Week 20, 2024 - Collaborations and Layoffs

Week 20, 2024 - Collaborations and Layoffs
Poppy fields near Csákvár, Hungary

Today’s downpour made me grateful for the sunny spring weather earlier this week. During a short cycle trip, I saw a dozen rabbits standing on their back legs to see what was up, then sprinting away from me. The week went away slowly, with steady progress on multiple fronts. I especially enjoyed the experiments we’re doing with Jeremy within our podcasting journey at The Retrospective - but I can’t talk about those yet. Monday!

🌡️ What I learned this week

The Retrospective had its third episode (labeled as number 2, celebrating off-by-one errors) and we’re getting into a good rhythm. We discussed Jeremy’s post about Change and my Focus article, amongst other stuff, for example trying to figure out why companies push for Return to Office now. Watch it if you missed the live show on Monday.

I built a Proof of Concept temperature and humidity sensor for the balcony with ESPHome, in a cute cardboard box before 3D-printing something permanent. It turned out to be a good idea to start like this because I already learned that having the display in the same box as the sensor means I need to move it close to the window (so I can read it) - and this proximity greatly impacts temperature measurements due to heat loss from the flat.

Here’s the ESPHome setup running on this small microcontroller, driving both the sensor and the display. The data looks like this in Home Assistant — you can see the rainy weather coming in on the Humidity chart.

As a next step, I’ll either look for a thermometer that is attached to a cable or just separate it from the display and make a different device.

On the content side, I collaborated with Péter Batiz and started a series about Getting Hired as an Engineering Manager. Péter (which is a common name in Hungary...) is an experienced consultant specializing in finding tech leadership for startups and scale-ups, so his input is helpful when writing the series. The first part was published yesterday, about Capturing your Preferences before starting applications, to remain objective.

🎯 What I want to try next week

I’ll continue the Getting Hired as an EM series with an article about finetuning CVs and LinkedIn Profiles. We’ll also have an interesting podcast episode on Monday, I’m curious how it will work.

To push me further down the rabbit hole, the Waveshare e-ink display just arrived, I probably won’t be able to resist the temptation to play with it.

🤔 Articles Events that made me think

This week’s musings are less tied to concrete articles.

I thought a lot about layoffs. The first triggers were the end of Hopin, covered extensively by Gergely Orosz (paid article), and seeing their talented staff looking for new opportunities. It’s a brutal story: at one point the founders of StreamYard, by far the most valuable asset in the Hopin portfolio, had an offer to buy it back, but the board chose Bending Spoons, presumably the highest bidder. This wrote the fate of the team: despite working on a profitable product, half of them were immediately laid off, keeping the remaining staff around to help handover and then letting them go too. It’s not the first time Bending Spoons followed this script, and probably not the last.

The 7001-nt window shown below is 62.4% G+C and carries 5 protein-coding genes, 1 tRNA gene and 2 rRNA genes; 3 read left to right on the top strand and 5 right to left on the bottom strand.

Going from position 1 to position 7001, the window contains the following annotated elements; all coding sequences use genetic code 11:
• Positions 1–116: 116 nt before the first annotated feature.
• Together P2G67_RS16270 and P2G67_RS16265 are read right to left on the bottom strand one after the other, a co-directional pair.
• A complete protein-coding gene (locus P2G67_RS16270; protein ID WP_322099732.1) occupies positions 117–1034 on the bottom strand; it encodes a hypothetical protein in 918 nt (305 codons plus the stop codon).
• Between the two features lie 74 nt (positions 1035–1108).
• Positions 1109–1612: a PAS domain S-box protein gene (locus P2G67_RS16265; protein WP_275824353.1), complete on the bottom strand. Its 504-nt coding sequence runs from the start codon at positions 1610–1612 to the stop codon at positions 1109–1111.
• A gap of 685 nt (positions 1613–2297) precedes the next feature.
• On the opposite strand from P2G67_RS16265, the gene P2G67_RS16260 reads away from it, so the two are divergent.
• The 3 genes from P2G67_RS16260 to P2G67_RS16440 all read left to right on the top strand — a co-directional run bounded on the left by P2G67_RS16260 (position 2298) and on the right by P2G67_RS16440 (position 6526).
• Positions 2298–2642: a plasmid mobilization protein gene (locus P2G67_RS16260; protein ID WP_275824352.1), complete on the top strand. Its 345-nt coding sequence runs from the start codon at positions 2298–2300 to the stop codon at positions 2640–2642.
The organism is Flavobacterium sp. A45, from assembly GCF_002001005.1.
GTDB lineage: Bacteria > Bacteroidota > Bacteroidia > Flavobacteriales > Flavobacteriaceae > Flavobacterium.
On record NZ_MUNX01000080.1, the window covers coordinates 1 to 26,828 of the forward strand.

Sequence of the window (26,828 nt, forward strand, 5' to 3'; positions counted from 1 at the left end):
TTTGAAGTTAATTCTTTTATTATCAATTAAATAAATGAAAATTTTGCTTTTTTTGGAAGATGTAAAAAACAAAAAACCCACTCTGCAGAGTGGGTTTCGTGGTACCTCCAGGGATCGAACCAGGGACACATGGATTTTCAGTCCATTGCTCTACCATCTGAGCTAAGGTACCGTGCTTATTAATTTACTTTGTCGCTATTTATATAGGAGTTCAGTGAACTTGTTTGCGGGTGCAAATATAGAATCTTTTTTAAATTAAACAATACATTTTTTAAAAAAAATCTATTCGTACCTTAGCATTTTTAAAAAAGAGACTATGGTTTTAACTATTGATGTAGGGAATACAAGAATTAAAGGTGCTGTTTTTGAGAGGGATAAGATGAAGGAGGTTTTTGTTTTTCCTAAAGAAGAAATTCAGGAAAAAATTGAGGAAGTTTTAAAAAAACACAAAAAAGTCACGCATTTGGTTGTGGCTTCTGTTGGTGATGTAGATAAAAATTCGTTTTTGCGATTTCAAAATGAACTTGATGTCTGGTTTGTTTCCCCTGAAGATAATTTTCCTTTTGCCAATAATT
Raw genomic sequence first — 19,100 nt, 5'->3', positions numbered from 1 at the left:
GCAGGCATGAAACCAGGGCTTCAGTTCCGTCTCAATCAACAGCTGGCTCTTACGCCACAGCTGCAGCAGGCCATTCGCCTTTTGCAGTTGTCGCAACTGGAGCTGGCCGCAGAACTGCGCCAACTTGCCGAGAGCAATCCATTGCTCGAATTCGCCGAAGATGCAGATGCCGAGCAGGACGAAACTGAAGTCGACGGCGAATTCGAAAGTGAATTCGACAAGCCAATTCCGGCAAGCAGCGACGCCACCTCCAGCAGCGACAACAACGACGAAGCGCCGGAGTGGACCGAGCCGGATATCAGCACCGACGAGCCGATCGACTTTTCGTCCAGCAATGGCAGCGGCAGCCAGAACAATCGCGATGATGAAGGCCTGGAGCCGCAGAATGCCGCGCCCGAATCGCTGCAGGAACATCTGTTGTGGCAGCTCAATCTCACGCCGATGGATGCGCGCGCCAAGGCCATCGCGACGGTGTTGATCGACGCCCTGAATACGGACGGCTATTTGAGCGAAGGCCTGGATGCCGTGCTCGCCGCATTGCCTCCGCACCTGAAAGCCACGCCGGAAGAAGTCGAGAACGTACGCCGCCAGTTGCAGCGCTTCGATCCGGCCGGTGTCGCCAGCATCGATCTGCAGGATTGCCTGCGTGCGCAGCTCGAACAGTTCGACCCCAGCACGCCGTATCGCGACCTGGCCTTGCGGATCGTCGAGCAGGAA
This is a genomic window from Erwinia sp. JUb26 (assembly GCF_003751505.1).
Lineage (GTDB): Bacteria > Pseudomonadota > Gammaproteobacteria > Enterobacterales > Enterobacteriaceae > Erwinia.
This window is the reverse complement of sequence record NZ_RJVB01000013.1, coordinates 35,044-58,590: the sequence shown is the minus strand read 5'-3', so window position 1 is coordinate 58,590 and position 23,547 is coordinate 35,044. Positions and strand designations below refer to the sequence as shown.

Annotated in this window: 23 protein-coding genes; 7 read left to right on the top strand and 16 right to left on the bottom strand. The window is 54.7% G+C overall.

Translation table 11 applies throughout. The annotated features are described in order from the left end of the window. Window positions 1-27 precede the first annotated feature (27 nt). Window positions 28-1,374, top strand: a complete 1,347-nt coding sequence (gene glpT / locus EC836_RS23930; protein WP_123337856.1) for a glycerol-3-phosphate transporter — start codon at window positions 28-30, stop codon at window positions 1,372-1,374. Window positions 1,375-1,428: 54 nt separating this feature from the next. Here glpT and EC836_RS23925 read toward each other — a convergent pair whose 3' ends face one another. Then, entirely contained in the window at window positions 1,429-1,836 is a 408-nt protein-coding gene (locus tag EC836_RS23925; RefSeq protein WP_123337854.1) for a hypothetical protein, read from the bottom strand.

I know, companies like these are supposed to be beneficial for the greater good, enforcing that products are either financially sustainable or shut down without wasting investor money. But I can’t help but feel sad about the team that built an amazing product, and am selfishly worried about StreamYard, the tool we use to record and stream The Retrospective.

In other news, a pissed-off CEO firing an entire 500-strong department when their boss refused to cut deeper than the 20% she just laid off, arguing that anything more would undermine business fundamentals.

Maybe this set the stage for my mood reading about Google’s Search AI-fication. As a user, I guess I’m happy not having to click through to any articles, just receiving answers on Google to a much wider range of topics than today. I’m pretty sure that soon I won’t even have to go to Google, the AI Assistant in my device will simply help me with whatever I need.

On the other hand, I can’t help but think that this is another nail in the coffin of Web 2.0. Ironically, the final blow is coming from a company that benefited a lot from user-generated content. The liberating feeling of the 2000s web was that you don’t need to go to big corporations or spend a lot of money to publish your thoughts, photos, or music: if you are passionate about something, you can put it online and people will come. Well, site scraping bots came with those people, and trained their large language models on your content, so Google doesn’t have to send any more traffic to your site. Thank you for your contributions, please close the door when you leave.

Last minute update: I just received the news that Reddit made a deal with OpenAI to allow them real-time access to their users’ content.

🚵‍♂️ Something cool: Virtual sightseeing on a bike

Speaking of Reddit, u/Shon_t combined their Meta VR headset, a cadence sensor, and an exercise bike to hack together a setup with Google Street View that allowed them to do a 9000-kilometer journey across Russia in 220 days. This is a great example of combining different hobbies — and also of persistent determination. Maybe something I should consider for the winter training months!

That’s it for today, sorry for the gloom above. Have a forward-looking weekend,


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